Live: Palma Violets

“I was just trying to be rock’n’roll.” The words of Palma Violets singer Sam Fryer, bashfully nursing the self-inflicted boo-boo caused by an ill-conceived stage-dive at the end of their Friday night set on the Artrocker Stage.

Photo: Dan Smyth

It would be easy to denounce Palma Violets as imitators. Not a year goes by without an indie band, selected by the music press seemingly at random, being announced to herald the dawn of a new era of British guitar music. Such bands tend to ultimately drown in a sea of plaudits and platitudes before sinking without trace.

But it would be just as easy to be won over by their jangly post-punk swagger. You can see why they leave certain quarters foaming at the mouth, the band allegedly signed to Rough Trade earlier this year on the basis of just one track.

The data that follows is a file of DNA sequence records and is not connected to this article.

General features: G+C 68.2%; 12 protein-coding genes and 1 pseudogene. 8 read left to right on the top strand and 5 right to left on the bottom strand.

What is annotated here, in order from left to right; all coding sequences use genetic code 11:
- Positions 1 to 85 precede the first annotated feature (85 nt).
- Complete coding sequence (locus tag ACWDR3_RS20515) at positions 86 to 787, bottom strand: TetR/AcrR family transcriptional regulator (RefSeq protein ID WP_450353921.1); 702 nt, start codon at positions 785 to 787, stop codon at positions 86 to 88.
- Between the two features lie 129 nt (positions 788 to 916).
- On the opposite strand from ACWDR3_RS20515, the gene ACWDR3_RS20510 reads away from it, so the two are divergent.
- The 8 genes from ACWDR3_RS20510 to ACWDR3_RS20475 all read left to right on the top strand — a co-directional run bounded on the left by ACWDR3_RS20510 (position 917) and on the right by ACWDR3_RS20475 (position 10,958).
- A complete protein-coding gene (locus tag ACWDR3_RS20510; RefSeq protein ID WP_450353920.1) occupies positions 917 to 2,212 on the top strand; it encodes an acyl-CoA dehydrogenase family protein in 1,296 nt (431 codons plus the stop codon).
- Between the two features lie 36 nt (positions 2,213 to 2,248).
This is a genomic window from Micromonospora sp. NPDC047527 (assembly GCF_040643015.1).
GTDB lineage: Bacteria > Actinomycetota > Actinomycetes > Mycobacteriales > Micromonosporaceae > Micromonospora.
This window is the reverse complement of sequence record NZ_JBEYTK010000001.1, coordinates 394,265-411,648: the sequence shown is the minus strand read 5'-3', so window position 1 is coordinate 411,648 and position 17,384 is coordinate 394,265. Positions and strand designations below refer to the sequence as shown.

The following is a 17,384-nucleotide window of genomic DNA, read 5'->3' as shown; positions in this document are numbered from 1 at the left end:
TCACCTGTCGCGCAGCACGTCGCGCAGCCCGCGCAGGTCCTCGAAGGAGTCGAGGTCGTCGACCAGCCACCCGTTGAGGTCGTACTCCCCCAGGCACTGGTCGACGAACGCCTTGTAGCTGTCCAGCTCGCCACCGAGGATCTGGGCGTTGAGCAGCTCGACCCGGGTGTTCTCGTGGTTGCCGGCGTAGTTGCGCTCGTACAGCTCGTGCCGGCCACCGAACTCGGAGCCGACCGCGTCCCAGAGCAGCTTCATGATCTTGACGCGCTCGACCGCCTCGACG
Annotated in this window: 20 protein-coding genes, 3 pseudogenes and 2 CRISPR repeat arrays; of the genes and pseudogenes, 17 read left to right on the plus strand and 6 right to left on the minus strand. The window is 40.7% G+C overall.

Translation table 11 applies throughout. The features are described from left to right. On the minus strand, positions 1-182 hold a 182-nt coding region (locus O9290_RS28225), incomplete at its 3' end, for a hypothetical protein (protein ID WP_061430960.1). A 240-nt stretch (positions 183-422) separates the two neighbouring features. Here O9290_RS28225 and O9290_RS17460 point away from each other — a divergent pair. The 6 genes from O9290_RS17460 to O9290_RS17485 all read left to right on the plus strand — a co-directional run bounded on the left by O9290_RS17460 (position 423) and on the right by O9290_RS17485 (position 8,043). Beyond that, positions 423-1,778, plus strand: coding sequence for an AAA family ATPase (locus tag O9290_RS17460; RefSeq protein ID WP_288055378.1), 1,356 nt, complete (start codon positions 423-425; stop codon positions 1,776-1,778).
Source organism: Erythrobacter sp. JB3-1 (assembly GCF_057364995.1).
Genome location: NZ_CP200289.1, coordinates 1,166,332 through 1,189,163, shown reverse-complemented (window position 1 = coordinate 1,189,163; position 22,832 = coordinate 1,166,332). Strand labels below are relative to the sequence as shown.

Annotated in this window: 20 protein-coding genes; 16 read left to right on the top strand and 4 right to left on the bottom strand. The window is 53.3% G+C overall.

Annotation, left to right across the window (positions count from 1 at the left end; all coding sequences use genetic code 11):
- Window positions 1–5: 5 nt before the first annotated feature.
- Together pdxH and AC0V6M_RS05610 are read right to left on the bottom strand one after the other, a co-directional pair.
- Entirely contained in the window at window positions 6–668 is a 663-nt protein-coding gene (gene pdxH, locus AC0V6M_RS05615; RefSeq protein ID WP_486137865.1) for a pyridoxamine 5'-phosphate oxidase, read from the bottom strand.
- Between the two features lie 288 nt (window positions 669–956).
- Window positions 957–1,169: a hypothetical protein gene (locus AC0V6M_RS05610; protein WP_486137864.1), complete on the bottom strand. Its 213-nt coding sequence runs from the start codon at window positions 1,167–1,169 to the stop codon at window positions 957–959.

Looking and sounding like The Libertines, the band’s sharp cheekbones, tousled hair and scruffy, ragamuffin charm may well be the jewel in the John Peel Festival of New Music’s crown, having been featured only a week prior on the cover of NME.

Predictably, their headline slot proves to be one of the biggest draws of the weekend, the venue crammed well past its modest capacity as fervent indie kids rub shoulders with Norwich’s regular gig junkies. Not bad for a band with only one single to their name.

All cynicism aside, Palma Violets do boast a couple of decent tracks, and had they performed without any media buzz, they no doubt would have still impressed.

Debut single Best of Friends is, admittedly, a bit of a banger, and provides the cue for the crowd to go mental, whilst Fourteen stands out for its melancholic beauty as well as simplicity. Co-frontmen Fryer and Chilli Jesson’s vocals (somewhere between Ian Curtis’ melancholia and the howl of Joe Strummer) and shabby, boisterous charisma echo the bromance of Pete Doherty and Carl Barat.

Overall, it’s a decent performance from a talented group on the cusp of stardom, but Venue remains unconvinced as to whether Palma Violets could really be the musical revolution that indie rock needs, or just four kids “trying to be rock’n’roll”.


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June 2021
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